Does this sound familiar? As you read this, I have (most likely) failed at every one of my resolutions. Yet, every year I, along with millions of people worldwide, insist that this year will be different.

One area I think we would all like to improve upon is our relationship with others. I admit that there are areas I can work on.

Over ten years ago, I was given a book entitled Life’s Little Treasure Book on Wisdom. It is full of sage advice such as: Remember that the person who steals an egg will steal a chicken. As I continued thumbing through this amusing tomb, I came across this bit of advice—more of a challenge, really—that rocked me. It said: For the next twenty-four hours, refrain from criticizing anyone or anything. I decided to try it. Easy enough, right? Well, I am a Red, and like it or not, it’s part of my innate personality to criticize, even if it’s muttering to myself.  I said to myself, “The twenty-four hours starts now. Dang. Now. Doh. Now.” Then, “OK, I’ll start tomorrow”. I don’t believe I was ever successful. I challenge everyone to try it—not just the Reds and Blues.

But you don’t need a Book of Wisdom to become better person for yourself and others. Use the skills you’ve learned from the Color Code.

Work on getting rid of your limitations and building on the strengths you have from you driving core motive and your secondary colors. In other words, resolve to become charactered.

For instance, if there is someone at your job who rubs you the wrong way, begin each morning with a positive greeting. That’s enough for now. Don’t push it. You will seem insincere to the person and most likely you will feel like a phony. After you are comfortable with that first step, go a step further. Ask how their job is going (or some other semi-personal question). Reds…be sure to listen and respond without being impatient.  Yellows…don’t interrupt—this isn’t about you. Blues…don’t get too personal too fast and remember the TMI (too much information) rule. Whites…well, you need to look them in the eye and really pretend to care. You may be surprised that the animosity between you is only a bad habit. Heck, you may have a lot in common. According to statistics, 88% of people leave their jobs because of a bad relationship with a co-worker or supervisor. Maybe your efforts will make it 87%.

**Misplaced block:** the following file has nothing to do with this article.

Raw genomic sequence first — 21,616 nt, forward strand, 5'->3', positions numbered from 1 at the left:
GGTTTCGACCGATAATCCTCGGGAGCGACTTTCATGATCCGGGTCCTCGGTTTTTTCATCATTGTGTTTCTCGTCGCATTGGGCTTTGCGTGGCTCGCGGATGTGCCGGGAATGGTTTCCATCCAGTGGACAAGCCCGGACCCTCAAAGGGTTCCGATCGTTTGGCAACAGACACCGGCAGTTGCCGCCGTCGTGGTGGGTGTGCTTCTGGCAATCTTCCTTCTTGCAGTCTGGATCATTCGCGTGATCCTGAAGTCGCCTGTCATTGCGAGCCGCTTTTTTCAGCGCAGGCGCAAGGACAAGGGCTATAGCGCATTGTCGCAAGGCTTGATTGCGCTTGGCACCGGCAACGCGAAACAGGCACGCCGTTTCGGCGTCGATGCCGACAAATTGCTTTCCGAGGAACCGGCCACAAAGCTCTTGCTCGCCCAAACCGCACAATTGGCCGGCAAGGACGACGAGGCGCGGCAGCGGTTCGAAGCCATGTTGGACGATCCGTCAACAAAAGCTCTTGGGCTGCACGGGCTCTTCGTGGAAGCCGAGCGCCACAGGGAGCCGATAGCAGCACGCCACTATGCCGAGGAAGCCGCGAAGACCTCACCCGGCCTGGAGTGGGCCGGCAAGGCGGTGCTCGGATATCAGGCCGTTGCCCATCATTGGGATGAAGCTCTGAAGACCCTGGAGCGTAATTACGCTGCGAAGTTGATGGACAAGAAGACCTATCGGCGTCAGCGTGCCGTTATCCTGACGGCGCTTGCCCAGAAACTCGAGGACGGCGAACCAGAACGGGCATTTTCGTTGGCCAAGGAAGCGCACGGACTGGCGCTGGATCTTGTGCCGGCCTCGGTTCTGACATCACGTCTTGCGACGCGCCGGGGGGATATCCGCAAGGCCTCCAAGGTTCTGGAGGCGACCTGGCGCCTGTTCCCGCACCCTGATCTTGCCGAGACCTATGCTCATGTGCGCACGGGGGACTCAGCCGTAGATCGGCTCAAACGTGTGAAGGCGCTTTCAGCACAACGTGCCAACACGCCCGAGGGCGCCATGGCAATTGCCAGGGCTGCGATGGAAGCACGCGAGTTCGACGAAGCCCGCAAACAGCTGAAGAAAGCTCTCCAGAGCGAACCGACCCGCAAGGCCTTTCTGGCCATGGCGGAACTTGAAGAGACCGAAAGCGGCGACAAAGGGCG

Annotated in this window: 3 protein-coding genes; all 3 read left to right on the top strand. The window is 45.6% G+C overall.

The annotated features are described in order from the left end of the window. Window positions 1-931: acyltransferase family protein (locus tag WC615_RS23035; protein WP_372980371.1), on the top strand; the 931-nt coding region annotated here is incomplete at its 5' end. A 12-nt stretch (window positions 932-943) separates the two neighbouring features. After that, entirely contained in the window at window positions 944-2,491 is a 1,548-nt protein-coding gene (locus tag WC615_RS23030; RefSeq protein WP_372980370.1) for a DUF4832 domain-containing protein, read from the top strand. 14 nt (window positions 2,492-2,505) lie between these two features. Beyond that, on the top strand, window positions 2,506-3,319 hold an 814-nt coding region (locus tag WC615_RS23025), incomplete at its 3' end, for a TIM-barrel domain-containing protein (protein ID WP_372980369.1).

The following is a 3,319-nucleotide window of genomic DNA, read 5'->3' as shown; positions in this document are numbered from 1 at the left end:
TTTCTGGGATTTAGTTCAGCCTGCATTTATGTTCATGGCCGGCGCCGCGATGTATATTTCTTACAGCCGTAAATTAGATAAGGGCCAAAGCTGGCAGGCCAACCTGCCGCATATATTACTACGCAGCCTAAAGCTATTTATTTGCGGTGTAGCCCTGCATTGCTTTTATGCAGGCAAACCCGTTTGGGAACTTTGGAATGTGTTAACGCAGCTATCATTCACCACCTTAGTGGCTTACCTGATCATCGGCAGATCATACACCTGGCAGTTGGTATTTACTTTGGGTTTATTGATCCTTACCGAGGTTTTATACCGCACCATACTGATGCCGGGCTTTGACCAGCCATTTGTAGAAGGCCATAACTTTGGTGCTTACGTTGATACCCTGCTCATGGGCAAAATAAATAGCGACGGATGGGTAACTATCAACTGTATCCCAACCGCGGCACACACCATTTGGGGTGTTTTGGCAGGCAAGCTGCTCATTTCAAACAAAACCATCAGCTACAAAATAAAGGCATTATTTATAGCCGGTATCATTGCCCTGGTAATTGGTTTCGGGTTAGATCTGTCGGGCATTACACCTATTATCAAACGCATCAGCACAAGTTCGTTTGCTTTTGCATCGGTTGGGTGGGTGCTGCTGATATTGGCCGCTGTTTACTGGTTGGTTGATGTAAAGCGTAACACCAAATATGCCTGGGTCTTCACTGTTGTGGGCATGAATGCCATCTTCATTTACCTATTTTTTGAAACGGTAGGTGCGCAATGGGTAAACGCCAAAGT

But work shouldn’t always come first. According to pittsburgh.about.com, the number one New Year’s resolution is to spend more time with family and friends—a great way to strengthen relationships. Set aside that precious time. Listen and recognize the needs and wants of your loved ones. Remember, your needs and wants may be in conflict with theirs. Your Yellow spouse wants to go dancing while you as a White, would rather go to a movie. Your Blue spouse wants to tell you more than you, as a Red, really want to hear. Your Yellow child follows you around chattering until you wonder why an on/off switch for children hasn’t yet been invented. Before you react, take a moment to think about why they feel the need to share these moments with you, and learn to appreciate that they do.

Becoming charactered will be more difficult than losing twenty pounds, quitting a bad habit, or going to the gym, but in the end, you will see results beyond your expectations.

Now, I better go and practice what I preach.

Happy New Year